Land safely on Mars? Great idea, but hold the “safely.”
Let us know if any part of the following scenario sounds like a good idea: A wealthy entrepreneur is planning a last-minute (as space exploration goes) mission to Mars because the only viable launch window closes in January of 2018. This requires a lot of unproven technology to be fast-tracked so it will be ready in time for a middle-aged married couple to pilot this high-risk flyby-only mission. They’ll be sealed in a tiny inflatable capsule on a 501-day trip where they’ll be within 60,000 miles of the red planet for only about 10 hours. They won’t orbit, land or get to do much research, other than possibly prove whether or not humans will die attempting this kind of stunt. Oh, and they’ll be lining the interior walls of the space capsule with their own feces as extra radiation protection. (Who said space flight isn’t romantic?)
We’re being a little flippant here, but this is more or less what multimillionaire and veteran space tourist Dennis Tito has in mind now that his pet Mars mission has been green-lit by his nonprofit group, Inspiration Mars. The cost of this mission is estimated to be around $1 billion, which is chump change for a Mars mission (the rover Curiosity cost $2.6 billion), and Tito is fronting a lot of the money himself with the rest hopefully coming from donations. This budget price is possible because no landing is taking place, which would make the trip enormously more complex (landing on Mars is very difficult). Mars will also be in the right position so that almost no fuel will be necessary. Gravity will do most of the work, flinging the vehicle past the Red Planet and back toward our blue home. Tito calls it a “free return” mission, because once it has started, there’s nothing to do except sit back and make sure life support keeps running. Unfortunately, the launch vehicle, space capsule and life support system needed for this trip don’t even exist yet, at least not in a final form approved for carrying humans. Add to this the vague plan for dealing with the unprecedented radiation exposure the crew will experience which, according to their own feasibility study, simply says, “Further study needs to be done to find creative solutions for radiation protection, including the amount of radiation and the level of risk of a high radiation event deemed to be acceptable.”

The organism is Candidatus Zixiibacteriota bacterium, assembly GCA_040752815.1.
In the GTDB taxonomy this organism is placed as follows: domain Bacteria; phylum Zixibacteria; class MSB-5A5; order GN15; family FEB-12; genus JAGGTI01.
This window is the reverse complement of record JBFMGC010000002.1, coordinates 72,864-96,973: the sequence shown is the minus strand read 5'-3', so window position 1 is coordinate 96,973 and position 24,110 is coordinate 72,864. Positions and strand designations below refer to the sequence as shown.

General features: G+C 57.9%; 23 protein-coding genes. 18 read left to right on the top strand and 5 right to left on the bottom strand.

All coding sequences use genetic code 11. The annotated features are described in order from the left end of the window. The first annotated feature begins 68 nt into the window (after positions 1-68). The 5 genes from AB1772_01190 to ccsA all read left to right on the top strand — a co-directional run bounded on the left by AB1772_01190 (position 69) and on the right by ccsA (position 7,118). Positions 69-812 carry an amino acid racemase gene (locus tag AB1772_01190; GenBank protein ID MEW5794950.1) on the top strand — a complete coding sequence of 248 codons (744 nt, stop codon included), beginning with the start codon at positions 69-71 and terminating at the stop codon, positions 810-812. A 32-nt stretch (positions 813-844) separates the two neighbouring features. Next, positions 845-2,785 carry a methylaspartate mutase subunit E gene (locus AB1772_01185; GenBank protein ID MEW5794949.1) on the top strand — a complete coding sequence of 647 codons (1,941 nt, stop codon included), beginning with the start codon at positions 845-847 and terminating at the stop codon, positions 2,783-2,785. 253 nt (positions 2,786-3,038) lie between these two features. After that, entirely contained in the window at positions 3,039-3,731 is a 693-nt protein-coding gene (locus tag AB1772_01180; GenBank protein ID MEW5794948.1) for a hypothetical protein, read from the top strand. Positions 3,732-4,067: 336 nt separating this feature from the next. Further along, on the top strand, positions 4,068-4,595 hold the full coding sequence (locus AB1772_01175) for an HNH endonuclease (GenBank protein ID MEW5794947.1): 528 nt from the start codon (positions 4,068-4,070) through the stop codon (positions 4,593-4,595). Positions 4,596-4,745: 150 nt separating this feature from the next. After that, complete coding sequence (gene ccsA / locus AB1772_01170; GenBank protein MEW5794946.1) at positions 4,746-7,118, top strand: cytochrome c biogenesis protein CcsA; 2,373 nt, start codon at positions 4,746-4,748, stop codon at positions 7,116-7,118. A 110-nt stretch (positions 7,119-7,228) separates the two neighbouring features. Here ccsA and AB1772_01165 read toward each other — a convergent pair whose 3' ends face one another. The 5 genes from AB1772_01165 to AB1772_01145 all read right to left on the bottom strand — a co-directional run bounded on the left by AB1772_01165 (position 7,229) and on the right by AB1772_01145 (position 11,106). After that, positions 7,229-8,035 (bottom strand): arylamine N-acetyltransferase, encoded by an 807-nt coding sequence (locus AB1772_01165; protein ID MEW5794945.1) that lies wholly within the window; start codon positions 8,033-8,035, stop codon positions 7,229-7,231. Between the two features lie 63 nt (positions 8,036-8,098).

The high radiation levels are why an older couple is desirable. They won’t be having any radiation-mutated DNA to pass on to their children, and they’ll have less time left alive if they make it home to develop cancer from exposure during the trip. We hope they’ll remember to bring paper clips, chewing gum and a box set of MacGyver DVDs, or at least MacGruber.
We’re all for private investment in space. SpaceX has been a big success, and if the Inspiration Mars mission goes forward, SpaceX will probably provide the rocket and space capsule for the trip. People need to be inspired, and sending humans to Mars would be an incredible achievement. It’s just that NASA would never attempt something like this — it’s too stripped down and too dangerous. NASA tried “Better, Faster, Cheaper” over a decade ago and all they got were a lot of failed Mars missions and bad press. A crew of two, let alone two people with a strong emotional attachment, might be a mistake. That’s why NASA prefers crews of 4/6 when possible. What if a spouse becomes gravely ill or dies? Imagine being trapped in a tiny, feces-lined capsule with the corpse of your dead husband or wife, the only comfort being an iPad full of movies you’ve already seen 10 times, and the interactions you do have with home are all on a 20-minute delay because you’re tens of millions of miles from Earth. Outside the window, there’s nothing but a black void.
If Tito’s mission takes place and is successful, it will be inspiring and we may learn many things about what it’ll take to get humans to actually land on Mars. If it isn’t, and we end up with a dead crew crashed on Mars or hurtling forever into deep space, it might hamper progress by eroding public support. Everyone wants to go to Mars, but it has to be done correctly. It’s going to be dangerous enough with the best technology and a full crew. The payoff here isn’t worth the risk of a catastrophe, which some experts are now estimating at 66%.